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  • John Diamond-Nigh

The #Asheville Art Museum: glowing and new-made


The first art museum I remember visiting was the Rijksmuseum in Amsterdam. My father took me there to meet Rembrandt. He made a big impression. To this day art museums are enchanted woods. Fairy labyrinths. Haunted houses. There I shake hands with the best, most generous hands of my humanity. There I feel a place–so few are left–that still has the guts to object to the scams, gluts and impostures of the world. As Jeanette Winterson points out, a great art object is one that has the force of conscience to object.


Museums, of course, are changing, adapting to new, eclectic imperatives. But one thing they’ll always do well, or so I hope, is to help us to imagine. To imagine is to image. To do that well demands a perpetual tutorial of looking at other images. Great, nutritious, resourceful images. We imagine images; they imagine us. If we want to live in an imaginative society, to engage in imaginative solutions, it doesn’t take much fancy footwork to see how central museums can be to achieving either, or to sustaining democracy itself.


In a time of dogma, of fundamentalisms of every color, I treasure any place where an opposite mood of hypothesis persists, that summons to attempt, to risk, to try out for size–what Montaigne called, so beautifully, an essai. As Teju Cole puts it, I want to be “dragged down into a space of narrative that I haven’t been in before.”


I like the new museum in Asheville a lot. Remarkably, at night, the whole glass foyer glows like some lyrical, urgent, Milky Way lighthouse. (Not crazy about the big glass upscale-mall-ish globe out front.) By day, glistening, dramatic and serene, the new museum is not as audacious as other recent museums, but is audacious enough for a small, conservative city. Particularly well designed is the union of the old structure and the new, without blurring that difference of old and new, of opaque and translucent, attesting to the gravity of the past and the exhilaration of the present as one long mission of aesthetics. That’s not easy to do.


At the top of my saluting list, I put the architecture itself. With any new museum, it’s actually hard not to look like a corporate atrium–the glassy opulence, impeccable detailing, suave desk staff, high white vacancies and whopping blue-chip art on the wall. But get past that and the Kenneth Snelson piece in the corner is a remarkable beauty, an elegant algorithm of tensions, and holding court on its own adjoining wall is the piece by Maya Lin that I liked best of all, composed of silver nails embedded in the wall, diagramming the contours of the French Broad River. As ethereal as smoke and yet so accurate (as Lin always is). I was enchanted.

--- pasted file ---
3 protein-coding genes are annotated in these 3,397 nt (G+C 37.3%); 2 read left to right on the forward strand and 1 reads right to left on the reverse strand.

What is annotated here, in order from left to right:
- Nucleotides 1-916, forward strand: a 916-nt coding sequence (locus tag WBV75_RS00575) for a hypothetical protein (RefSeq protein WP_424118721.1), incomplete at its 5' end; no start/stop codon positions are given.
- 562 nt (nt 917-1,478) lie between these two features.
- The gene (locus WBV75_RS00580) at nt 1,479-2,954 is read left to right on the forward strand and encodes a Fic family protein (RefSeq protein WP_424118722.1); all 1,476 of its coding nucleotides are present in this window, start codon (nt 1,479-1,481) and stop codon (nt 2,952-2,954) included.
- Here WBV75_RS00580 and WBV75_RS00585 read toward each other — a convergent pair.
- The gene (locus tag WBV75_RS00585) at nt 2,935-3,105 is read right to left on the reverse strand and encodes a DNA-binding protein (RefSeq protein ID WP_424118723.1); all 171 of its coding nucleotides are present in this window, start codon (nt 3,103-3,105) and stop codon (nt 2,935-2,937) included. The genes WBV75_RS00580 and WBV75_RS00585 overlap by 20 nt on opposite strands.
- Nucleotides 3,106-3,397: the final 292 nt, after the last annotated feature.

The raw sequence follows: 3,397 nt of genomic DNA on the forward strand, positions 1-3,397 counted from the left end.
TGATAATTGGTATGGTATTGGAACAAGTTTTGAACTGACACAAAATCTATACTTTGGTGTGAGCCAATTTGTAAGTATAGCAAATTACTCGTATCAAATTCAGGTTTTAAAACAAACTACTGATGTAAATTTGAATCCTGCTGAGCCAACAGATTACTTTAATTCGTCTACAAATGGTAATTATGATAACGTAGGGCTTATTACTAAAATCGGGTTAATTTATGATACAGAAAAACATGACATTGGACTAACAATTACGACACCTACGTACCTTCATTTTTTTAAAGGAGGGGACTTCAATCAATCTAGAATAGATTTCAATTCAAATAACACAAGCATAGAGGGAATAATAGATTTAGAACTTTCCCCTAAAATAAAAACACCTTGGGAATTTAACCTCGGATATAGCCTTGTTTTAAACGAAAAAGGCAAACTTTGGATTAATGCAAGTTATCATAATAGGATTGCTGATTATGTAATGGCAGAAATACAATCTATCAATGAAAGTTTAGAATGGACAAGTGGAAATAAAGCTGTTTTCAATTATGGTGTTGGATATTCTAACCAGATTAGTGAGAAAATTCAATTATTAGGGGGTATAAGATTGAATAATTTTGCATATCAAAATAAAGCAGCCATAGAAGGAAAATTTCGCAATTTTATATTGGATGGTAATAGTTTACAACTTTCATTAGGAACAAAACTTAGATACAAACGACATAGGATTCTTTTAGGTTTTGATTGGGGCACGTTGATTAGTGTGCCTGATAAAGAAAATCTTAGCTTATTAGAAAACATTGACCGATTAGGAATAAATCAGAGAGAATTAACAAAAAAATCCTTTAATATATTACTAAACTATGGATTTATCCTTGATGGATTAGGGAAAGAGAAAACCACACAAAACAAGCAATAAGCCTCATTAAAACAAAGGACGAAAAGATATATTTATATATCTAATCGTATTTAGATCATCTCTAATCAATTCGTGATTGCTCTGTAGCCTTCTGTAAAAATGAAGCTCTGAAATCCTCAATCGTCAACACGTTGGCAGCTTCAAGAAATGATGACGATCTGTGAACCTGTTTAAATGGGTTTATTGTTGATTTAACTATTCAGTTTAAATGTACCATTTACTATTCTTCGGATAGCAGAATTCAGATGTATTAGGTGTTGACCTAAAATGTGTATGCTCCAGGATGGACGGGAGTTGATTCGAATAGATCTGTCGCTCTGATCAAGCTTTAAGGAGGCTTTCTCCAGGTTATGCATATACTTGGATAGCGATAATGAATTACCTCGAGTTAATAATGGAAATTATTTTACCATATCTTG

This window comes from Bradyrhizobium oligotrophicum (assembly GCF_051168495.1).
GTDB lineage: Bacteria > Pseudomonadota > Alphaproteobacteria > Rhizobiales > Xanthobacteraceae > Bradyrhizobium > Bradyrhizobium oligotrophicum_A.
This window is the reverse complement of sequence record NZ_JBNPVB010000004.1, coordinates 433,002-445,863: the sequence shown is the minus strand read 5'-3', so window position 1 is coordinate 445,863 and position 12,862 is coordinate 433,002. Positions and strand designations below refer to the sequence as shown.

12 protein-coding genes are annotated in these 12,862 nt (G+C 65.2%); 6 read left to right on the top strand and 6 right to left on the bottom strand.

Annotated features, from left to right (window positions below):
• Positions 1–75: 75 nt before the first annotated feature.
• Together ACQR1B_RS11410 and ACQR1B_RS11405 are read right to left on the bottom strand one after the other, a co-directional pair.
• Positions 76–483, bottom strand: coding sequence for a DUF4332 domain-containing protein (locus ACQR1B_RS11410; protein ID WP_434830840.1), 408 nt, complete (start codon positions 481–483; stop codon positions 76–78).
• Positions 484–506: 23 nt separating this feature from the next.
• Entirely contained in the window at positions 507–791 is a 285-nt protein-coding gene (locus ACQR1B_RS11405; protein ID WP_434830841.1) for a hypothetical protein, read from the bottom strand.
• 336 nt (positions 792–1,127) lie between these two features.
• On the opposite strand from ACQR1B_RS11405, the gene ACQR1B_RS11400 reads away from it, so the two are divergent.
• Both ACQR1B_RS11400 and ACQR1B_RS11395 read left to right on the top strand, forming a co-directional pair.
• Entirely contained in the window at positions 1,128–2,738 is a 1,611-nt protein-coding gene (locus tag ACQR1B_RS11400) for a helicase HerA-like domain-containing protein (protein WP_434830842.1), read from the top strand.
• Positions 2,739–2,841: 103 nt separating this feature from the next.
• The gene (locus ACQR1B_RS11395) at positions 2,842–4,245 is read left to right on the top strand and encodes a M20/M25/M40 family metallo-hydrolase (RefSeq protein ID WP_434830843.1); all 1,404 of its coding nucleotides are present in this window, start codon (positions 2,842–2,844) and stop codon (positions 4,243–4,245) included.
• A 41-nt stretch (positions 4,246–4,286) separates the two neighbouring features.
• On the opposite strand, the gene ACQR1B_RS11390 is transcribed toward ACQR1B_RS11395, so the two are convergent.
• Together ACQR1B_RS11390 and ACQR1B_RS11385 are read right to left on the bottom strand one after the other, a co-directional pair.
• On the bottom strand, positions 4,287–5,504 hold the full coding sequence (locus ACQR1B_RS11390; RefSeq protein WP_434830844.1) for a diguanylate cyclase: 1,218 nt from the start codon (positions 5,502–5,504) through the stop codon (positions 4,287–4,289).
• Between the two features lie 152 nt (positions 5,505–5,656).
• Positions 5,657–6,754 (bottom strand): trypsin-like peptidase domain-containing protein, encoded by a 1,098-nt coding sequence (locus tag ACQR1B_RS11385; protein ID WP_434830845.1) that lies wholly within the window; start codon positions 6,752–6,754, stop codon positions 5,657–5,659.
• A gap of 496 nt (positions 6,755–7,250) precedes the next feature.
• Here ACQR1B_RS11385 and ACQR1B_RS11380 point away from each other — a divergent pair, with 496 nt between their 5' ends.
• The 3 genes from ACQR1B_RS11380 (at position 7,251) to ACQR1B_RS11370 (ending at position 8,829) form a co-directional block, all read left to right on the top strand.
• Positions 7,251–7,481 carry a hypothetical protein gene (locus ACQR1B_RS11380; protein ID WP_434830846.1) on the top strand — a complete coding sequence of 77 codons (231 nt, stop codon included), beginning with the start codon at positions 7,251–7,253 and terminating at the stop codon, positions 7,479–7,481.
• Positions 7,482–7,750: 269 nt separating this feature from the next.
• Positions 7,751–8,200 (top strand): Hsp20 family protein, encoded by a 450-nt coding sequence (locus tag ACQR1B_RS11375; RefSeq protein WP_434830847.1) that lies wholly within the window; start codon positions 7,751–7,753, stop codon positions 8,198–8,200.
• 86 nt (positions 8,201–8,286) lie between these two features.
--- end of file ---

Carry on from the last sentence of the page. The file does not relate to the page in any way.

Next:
If Louis Nevelson had never existed, maybe My Big Black America would be interesting. But after Nevelson’s almost mystical compression and intensity, the black, scrap-carpentered map of America looks like Nevelson on an off day doing the unthinkable (for any abstractionist)–opting for easy populism.


The large gallery upstairs, displaying works from the permanent collection, is a joy in three respects. The glowing moral core–what museum in the world wouldn't want such formidable aesthetic genes–is the Black Mountain College exhibit. I don’t always swoon over the work itself, but the spirit of the place, as evinced in the work, is so moving, hypothetical, pioneering. It pervades everything else in the gallery like an ancestral perfume.


Number 2 is scale. Perhaps of necessity a small museum tends to have small works. I rejoice. It is just so nice to see Jasper Johns, Robert Motherwell, Helen Frankenthaler, Alexander Calder, Romare Bearden, Adolph Gottleib, Thomas Hart Benton, Robert Mangold, so many others, more regional names, at a small, parlor scale. Big works, as Robert Hughes pointed out, get infected with big egos. Small works, as a rule, are just more real, more subtle, more intense, more perfect transcriptions of what the artist was after.


In short, better art.


Number 3 will wait for a week. But a word on the inaugural Appalachia Now exhibit: it should only take a line. It made me miss the room-sized, all-wall-covering Sol LeWitt mural that was torn down with the demolition of the old museum. Nothing in the Appalachia show touched me half as much, or at all; may Sol LeWitt return and soon.

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